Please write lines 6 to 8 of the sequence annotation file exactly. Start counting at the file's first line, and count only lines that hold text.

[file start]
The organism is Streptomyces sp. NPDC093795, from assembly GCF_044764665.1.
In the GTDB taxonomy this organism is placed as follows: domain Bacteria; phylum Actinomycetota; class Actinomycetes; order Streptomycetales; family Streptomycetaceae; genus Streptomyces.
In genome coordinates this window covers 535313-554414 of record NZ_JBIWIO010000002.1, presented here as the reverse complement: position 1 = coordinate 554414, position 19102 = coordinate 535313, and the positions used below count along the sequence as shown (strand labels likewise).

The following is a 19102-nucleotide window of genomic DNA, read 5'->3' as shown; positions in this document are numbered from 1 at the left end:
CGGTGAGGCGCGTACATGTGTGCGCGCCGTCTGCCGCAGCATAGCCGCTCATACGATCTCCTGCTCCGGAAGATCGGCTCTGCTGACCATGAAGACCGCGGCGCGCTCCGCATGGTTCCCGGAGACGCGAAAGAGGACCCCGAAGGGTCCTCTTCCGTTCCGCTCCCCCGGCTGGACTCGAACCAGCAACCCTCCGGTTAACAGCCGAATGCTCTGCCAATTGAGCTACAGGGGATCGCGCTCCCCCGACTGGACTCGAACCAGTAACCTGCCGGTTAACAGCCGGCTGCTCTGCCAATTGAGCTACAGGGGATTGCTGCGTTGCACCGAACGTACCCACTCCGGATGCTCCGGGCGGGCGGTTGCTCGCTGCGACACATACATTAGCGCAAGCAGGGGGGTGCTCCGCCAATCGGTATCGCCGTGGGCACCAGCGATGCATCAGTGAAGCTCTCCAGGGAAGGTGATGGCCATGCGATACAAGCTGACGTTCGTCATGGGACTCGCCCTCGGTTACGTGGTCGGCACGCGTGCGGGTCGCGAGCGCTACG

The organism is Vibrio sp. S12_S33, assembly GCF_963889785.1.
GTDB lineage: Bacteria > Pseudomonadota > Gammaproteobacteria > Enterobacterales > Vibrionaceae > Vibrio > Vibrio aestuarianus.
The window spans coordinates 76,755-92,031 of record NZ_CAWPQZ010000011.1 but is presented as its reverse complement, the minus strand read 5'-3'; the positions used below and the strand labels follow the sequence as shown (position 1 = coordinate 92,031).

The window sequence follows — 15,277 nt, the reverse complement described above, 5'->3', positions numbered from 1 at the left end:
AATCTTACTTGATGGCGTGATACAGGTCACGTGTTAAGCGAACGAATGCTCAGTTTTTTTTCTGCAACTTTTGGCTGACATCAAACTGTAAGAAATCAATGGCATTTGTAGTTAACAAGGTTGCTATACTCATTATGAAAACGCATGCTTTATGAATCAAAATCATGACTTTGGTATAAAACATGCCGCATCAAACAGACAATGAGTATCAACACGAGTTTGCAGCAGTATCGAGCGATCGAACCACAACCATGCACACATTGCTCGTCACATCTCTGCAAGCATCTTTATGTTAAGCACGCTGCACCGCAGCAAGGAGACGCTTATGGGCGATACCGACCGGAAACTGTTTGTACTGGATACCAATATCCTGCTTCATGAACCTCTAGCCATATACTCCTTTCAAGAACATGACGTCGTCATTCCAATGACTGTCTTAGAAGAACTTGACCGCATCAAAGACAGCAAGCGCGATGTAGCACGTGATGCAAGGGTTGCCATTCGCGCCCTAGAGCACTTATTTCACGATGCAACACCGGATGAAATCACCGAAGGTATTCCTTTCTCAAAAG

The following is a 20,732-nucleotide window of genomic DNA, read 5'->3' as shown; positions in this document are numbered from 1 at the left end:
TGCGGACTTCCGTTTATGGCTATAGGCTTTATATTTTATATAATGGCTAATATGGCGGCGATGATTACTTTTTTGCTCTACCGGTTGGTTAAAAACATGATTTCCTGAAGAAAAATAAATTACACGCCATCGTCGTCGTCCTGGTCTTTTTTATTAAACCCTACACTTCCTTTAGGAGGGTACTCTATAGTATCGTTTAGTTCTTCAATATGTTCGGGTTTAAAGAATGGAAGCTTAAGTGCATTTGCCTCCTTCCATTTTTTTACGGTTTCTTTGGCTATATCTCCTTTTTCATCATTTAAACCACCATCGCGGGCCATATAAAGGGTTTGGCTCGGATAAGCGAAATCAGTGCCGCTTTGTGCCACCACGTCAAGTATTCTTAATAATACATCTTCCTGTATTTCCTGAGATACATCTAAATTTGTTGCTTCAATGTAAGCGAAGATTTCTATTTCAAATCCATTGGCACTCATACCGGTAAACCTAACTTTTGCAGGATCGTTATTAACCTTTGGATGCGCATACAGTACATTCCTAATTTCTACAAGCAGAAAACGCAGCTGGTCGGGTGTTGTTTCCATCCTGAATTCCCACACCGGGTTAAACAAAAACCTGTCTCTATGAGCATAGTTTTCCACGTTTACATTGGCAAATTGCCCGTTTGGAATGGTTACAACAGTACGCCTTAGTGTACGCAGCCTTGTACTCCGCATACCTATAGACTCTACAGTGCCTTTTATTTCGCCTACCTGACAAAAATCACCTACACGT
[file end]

The organism is Vibrio sp. S12_S33, assembly GCF_963889785.1.
GTDB lineage: Bacteria > Pseudomonadota > Gammaproteobacteria > Enterobacterales > Vibrionaceae > Vibrio > Vibrio aestuarianus.
The window spans coordinates 76,755-92,031 of record NZ_CAWPQZ010000011.1 but is presented as its reverse complement, the minus strand read 5'-3'; the positions used below and the strand labels follow the sequence as shown (position 1 = coordinate 92,031).